This test is good for rotational disks as there is no disk degradation on massive writes, do not use it on SSD though.

    WARNING: be sure that you specify the correct disk!!

    badblocks -wsv -b 4096 /dev/sde | tee disk_analysis_log.txt

    If errors are shown is that all of the spare sectors of the disk are used, so you must not use this disk anymore. Again, check dmesg for traces of disk errors.


  • New: Concealment.

    Some plugins allow the conceal of some text, for example in orgmode you will only see the text of the description of a link and not the content, making it more pleasant to read. To enable it set in your config:

    -- Conceal links
    -- Use visual mode to navigate through the hidden text
    vim.opt.conceallevel = 2
    vim.opt.concealcursor = 'nc'


    • conceallevel: Determine how text with the "conceal" syntax attribute is shown:

    • 0: Text is shown normally

    • 1: Each block of concealed text is replaced with one character. If the syntax item does not have a custom replacement character defined the character defined in 'listchars' is used (default is a space). It is highlighted with the "Conceal" highlight group.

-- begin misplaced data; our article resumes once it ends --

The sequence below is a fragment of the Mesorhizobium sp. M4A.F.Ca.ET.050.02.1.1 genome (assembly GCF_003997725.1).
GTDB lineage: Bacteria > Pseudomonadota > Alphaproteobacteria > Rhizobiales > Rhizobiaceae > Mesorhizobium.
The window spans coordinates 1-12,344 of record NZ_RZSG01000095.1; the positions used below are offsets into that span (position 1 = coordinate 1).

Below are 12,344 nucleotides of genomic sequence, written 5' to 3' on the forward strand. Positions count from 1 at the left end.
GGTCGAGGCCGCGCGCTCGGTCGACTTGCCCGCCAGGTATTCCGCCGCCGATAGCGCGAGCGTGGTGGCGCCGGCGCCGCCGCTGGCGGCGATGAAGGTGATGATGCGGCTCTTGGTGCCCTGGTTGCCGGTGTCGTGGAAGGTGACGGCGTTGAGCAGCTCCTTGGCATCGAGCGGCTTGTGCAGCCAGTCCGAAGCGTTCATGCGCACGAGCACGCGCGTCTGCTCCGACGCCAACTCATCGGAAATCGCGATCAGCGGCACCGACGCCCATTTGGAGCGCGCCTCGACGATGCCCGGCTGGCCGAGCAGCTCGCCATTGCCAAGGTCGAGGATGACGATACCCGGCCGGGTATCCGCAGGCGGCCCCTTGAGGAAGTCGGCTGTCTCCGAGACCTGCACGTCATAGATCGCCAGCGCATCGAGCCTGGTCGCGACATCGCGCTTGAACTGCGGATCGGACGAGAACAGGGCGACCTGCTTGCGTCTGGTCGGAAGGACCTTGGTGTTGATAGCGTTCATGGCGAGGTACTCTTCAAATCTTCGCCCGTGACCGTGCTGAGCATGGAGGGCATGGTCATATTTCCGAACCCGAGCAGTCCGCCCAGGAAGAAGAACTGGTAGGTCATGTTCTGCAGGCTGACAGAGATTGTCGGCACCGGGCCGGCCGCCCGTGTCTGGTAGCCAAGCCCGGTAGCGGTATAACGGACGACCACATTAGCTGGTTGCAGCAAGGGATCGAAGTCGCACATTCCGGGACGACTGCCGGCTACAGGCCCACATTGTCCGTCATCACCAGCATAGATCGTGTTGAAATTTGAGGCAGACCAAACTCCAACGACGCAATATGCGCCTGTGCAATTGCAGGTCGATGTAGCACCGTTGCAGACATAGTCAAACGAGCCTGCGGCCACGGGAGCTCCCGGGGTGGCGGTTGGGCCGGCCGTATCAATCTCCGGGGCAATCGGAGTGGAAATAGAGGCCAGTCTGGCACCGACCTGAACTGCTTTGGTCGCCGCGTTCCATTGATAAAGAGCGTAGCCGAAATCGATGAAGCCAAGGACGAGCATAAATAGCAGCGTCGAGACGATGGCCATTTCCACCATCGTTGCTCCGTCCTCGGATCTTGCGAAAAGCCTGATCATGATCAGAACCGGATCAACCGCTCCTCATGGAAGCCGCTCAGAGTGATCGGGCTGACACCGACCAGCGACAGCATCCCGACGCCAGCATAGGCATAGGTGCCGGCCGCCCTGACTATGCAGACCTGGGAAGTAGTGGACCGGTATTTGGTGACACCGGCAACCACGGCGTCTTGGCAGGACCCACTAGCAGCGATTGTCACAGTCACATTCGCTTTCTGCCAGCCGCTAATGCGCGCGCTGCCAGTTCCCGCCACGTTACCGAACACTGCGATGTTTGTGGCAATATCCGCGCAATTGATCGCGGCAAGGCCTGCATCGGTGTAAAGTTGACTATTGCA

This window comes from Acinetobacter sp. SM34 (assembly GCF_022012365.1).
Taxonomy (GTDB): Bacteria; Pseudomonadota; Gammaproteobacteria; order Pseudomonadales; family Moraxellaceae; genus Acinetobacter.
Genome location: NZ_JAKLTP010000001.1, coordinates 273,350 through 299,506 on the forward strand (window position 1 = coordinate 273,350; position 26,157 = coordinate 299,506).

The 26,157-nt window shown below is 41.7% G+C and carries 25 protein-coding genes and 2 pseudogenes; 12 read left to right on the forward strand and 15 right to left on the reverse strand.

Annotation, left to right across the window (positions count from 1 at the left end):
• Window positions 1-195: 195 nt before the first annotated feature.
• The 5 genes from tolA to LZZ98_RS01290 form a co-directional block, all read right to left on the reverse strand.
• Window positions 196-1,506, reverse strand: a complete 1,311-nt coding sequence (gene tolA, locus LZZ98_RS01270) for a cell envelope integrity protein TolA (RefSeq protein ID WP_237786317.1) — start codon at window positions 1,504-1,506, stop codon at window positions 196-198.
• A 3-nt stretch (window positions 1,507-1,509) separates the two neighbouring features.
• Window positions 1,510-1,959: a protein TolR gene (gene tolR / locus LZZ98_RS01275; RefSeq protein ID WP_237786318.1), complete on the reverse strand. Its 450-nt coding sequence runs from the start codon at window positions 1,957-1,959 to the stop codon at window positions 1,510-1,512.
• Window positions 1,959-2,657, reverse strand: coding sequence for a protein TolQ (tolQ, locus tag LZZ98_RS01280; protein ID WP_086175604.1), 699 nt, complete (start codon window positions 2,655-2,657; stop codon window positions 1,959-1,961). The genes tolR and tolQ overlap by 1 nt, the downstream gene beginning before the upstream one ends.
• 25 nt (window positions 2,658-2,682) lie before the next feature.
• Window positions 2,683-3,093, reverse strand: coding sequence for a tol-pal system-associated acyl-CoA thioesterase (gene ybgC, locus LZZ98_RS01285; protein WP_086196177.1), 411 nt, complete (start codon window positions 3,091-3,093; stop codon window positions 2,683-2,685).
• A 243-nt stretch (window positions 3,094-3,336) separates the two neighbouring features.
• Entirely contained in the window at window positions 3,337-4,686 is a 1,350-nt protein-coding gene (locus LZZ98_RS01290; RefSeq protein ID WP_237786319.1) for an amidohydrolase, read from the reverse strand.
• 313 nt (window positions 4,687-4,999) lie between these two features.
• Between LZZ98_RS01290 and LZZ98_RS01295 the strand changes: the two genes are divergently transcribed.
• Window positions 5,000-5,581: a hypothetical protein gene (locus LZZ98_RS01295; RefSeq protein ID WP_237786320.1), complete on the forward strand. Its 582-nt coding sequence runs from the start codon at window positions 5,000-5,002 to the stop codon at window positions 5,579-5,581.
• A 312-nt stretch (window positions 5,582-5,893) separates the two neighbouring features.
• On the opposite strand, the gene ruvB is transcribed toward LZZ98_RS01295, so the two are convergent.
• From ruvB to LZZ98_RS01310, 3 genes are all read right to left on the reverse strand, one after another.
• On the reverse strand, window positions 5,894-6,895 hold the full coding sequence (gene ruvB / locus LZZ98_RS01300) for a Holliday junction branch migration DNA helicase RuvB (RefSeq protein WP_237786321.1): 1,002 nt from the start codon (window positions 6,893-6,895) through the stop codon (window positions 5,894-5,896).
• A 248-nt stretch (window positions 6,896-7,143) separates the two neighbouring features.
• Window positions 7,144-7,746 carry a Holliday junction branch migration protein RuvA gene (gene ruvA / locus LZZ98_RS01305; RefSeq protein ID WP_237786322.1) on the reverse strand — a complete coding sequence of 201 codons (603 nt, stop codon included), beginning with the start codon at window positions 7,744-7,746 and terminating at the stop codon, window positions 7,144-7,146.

• 2: Concealed text is completely hidden unless it has a custom replacement character defined.
    • 3: Concealed text is completely hidden.

    • concealcursor: Sets the modes in which text in the cursor line can also be concealed. When the current mode is listed then concealing happens just like in other lines.

    • n: Normal mode
    • v: Visual mode
    • i: Insert mode
    • c: Command line editing, for 'incsearch'

    A useful value is nc. So long as you are moving around text is concealed, but when starting to insert text or selecting a Visual area the concealed text is displayed, so that you can see what you are doing.


  • New: Introduce yq.

    yq is a portable command-line YAML, JSON, XML, CSV, TOML and properties processor. It uses jq like syntax but works with yaml files as well as json, xml, properties, csv and tsv. It doesn't yet support everything jq does - but it does support the most common operations and functions, and more is being added continuously.

  • New: Find and update items in an array.

    We have an array and we want to update the elements with a particular name.

    Given a sample.yaml file of:

    - name: Foo
      numBuckets: 0
    - name: Bar
      numBuckets: 0

    Then yq '(.[] | select(.name == "Foo") | .numBuckets) |= . + 1' sample.yaml will output:

    - name: Foo
      numBuckets: 1
    - name: Bar